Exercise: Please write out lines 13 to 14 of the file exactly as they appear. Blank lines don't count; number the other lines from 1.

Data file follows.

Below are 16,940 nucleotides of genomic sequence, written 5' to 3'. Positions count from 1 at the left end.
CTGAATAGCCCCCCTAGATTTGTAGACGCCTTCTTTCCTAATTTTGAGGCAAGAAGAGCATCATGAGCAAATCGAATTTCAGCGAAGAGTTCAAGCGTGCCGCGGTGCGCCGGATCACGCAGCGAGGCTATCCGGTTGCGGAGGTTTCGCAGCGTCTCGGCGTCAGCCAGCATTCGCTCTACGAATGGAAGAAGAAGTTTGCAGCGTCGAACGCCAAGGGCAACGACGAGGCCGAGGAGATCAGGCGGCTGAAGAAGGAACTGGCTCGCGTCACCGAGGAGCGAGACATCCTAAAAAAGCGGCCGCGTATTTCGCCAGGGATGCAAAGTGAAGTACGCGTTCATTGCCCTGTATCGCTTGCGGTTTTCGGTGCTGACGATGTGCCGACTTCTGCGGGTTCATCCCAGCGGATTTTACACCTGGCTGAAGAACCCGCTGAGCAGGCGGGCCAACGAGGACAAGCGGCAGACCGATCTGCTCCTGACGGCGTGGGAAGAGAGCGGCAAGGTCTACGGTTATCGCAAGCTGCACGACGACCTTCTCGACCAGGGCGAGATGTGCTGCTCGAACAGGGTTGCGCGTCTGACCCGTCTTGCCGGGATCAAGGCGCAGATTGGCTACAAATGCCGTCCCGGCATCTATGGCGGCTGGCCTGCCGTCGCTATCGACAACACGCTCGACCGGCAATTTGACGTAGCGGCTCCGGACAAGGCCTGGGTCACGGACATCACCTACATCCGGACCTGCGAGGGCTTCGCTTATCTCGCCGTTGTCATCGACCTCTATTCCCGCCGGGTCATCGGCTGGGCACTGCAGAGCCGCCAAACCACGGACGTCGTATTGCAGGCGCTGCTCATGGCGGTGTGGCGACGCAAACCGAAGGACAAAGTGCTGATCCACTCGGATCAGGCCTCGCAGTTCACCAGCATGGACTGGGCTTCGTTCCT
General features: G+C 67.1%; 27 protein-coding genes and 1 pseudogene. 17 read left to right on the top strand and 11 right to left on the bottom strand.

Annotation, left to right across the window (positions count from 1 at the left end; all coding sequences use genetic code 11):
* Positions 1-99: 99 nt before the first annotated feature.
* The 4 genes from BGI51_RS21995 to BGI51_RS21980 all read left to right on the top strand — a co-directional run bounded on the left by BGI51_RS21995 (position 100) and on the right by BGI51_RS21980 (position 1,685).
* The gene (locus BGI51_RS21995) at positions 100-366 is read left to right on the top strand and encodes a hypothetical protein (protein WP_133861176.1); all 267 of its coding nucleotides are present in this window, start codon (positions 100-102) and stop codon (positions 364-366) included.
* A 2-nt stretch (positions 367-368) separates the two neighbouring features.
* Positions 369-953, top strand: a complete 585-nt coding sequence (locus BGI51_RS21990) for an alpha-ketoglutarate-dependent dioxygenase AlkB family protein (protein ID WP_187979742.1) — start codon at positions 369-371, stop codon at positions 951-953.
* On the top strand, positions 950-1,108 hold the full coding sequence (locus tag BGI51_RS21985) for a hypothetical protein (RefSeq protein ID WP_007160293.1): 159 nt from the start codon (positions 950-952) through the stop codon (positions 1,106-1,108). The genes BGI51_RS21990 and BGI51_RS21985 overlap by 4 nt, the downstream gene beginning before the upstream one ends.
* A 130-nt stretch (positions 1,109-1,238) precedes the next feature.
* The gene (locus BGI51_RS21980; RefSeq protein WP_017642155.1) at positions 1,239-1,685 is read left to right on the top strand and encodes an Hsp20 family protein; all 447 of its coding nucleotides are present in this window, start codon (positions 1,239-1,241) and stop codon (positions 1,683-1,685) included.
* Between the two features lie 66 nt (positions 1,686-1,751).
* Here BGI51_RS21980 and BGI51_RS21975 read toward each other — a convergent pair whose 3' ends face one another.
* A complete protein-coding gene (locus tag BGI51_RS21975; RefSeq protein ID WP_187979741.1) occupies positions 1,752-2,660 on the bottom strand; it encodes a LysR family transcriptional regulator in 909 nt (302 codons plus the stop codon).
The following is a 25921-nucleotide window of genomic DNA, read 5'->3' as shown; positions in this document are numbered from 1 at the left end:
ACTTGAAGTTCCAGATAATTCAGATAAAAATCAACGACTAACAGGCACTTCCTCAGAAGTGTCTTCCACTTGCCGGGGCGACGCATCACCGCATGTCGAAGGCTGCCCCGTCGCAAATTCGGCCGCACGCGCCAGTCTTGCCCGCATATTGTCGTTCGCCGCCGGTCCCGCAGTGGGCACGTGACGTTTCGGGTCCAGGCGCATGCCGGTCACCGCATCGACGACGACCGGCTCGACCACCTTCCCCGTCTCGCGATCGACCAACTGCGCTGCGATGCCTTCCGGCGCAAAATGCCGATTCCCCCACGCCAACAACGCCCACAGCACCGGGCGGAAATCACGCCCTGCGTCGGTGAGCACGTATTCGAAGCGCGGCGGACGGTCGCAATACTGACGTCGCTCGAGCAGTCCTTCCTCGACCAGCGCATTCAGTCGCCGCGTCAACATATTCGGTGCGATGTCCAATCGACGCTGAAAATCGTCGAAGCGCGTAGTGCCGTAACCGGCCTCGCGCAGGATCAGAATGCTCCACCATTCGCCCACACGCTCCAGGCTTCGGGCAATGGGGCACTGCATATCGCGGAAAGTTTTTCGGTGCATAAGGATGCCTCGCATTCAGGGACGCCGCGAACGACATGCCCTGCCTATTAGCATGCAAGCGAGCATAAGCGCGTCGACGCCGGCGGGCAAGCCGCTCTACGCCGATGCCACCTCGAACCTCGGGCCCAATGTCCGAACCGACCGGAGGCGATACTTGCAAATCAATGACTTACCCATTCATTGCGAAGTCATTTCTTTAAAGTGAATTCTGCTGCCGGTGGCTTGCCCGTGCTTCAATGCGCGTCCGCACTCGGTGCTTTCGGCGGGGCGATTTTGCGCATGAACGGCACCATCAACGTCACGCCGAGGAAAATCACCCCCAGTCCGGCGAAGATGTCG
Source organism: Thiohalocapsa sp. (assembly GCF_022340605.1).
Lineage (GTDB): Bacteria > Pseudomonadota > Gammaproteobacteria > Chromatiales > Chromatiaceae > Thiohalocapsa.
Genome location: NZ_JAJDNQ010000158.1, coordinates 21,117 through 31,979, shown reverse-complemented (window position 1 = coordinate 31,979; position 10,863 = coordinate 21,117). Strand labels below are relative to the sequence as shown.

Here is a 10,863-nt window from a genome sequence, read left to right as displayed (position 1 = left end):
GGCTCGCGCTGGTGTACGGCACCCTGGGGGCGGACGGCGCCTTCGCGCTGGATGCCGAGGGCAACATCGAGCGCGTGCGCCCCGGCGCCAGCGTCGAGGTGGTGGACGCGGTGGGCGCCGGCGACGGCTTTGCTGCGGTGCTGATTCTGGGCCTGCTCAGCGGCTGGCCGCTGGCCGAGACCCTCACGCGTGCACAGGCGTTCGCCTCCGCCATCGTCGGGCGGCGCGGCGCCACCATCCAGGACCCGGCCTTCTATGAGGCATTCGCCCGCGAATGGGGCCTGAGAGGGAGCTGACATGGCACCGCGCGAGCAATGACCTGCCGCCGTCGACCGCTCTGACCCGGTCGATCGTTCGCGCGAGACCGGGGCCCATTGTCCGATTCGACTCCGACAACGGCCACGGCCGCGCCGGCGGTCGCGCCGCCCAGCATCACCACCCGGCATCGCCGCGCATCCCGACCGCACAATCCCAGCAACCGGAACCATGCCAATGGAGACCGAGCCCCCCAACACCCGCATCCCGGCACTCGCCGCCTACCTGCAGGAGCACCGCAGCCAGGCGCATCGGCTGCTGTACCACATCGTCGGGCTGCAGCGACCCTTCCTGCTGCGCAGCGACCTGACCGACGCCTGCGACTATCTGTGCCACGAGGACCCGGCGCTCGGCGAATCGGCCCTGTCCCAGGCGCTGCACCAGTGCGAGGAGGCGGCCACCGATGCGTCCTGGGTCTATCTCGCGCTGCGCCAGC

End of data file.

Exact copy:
* Between the two features lie 66 nt (positions 1,686-1,751).
* Here BGI51_RS21980 and BGI51_RS21975 read toward each other — a convergent pair whose 3' ends face one another.